Gallup survey: U.S. grocery shoppers buck online shopping trend — for now
Shopping for groceries online has a long way to go before it catches on with the vast majority of U.S. consumers.
Nine percent of U.S. adults report that their household shop online for groceries at least once a month, including 4% who do it at least weekly, according to Gallup’s annual Consumption Habits survey. By contrast, almost all Americans say someone in their family shops for groceries in person at least once a month, with 83% going at least once a week.
This pattern — highly frequent grocery shopping occurring mostly in person — highlights the possibility for enormous growth that exists in the online grocery business, the survey reported. Amazon’s purchase of Whole Foods Market recently underscored this possibility, giving rise to speculation the online giant will use the grocery chain as a launching pad to expand its online operations into the food sector, according to the survey.
In the report, Gallup noted that while the vast majority of consumers still mostly do their grocery shopping in person, this may change, with experts asserting the traditional grocery business may be in a situation similar to that of department stores in recent years, with more retail space than the market can sustain.
“Traditional grocery stores may find their market share continuing to erode because of changing shopping patterns, particularly online shopping, and may be forced to maintain viability by cutting costs and reducing service, the report said.
Here are some key findings from the Gallup report:
• Fifteen percent of U.S. adults aged 18 to 29 say they purchase groceries online at least monthly, similar to the 12% among those 30 to 49 and 10% of those 50 to 64.
• A negligible 2% of those aged 65 and older shop for groceries online at least once a month. At the same time, however, age has little relationship to shopping in person at grocery stores, which is nearly universal across all age groups.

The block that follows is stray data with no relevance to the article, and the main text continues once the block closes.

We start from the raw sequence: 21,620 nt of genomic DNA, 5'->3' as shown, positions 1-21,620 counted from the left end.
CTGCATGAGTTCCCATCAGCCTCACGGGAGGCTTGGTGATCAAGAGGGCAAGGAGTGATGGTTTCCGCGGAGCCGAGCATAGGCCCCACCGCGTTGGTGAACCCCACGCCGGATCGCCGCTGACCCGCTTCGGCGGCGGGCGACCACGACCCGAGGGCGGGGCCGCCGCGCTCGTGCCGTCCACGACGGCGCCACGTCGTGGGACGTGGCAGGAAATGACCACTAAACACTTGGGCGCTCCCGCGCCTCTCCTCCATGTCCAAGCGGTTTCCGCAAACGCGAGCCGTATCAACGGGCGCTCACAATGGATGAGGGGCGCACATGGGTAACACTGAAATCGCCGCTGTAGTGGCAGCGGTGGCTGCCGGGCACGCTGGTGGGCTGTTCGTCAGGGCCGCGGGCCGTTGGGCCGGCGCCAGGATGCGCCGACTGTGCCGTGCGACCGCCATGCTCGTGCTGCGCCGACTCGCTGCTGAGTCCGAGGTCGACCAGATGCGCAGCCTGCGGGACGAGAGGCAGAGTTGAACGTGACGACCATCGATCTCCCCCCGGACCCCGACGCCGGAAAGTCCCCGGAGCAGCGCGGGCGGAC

•Americans living in the eastern U.S. and those residing in cities are modestly more likely than their counterparts to go grocery shopping online.
• Working adults, perhaps because they have less time to shop, are almost twice as likely as those who are not working to do their grocery shopping online.
Regional grocer anticipates Prime expansion
Sprouts Farmers Market doesn't plan on backing out of its partnership with Amazon any time soon.
Despite Amazon’s recent announcement to purchase of Whole Foods Market, Sprouts Farmers Market plans to continue its role as an Amazon Prime Now delivery partner. More so, the grocer expects the program to extend to more than half of its store network, according to Food Navigator-USA.
Shorter-term, Sprouts anticipates that 20 stores will be participating in the program by year’s end. As the company looks ahead, it anticipates that “one-third to 40% or 50% of stores” could be part of the program, the report said.
“The key point is that it helps us extend our trade area,” Amin Maredia, Sprouts CEO, said in the report.
Through the partnership, Amazon Prime members get free two-hour grocery delivery on orders over $20. Orders are fulfilled and delivered by Sprouts, the report said.
Sprouts operates more than 275 stores in 15 states.
Fitch names new creative director in North America
Global retail and brand consultancy Fitch has appointed Andy Barlow creative director.
Barlow will relocate from the U.K. to lead multi-disciplinary creative teams, and work closely with the leadership across North America to grow and broaden the region’s offer. With over 25 years of design experience, agency and client side, Barlow has worked with Tesco, Harrods, and Amazon among others.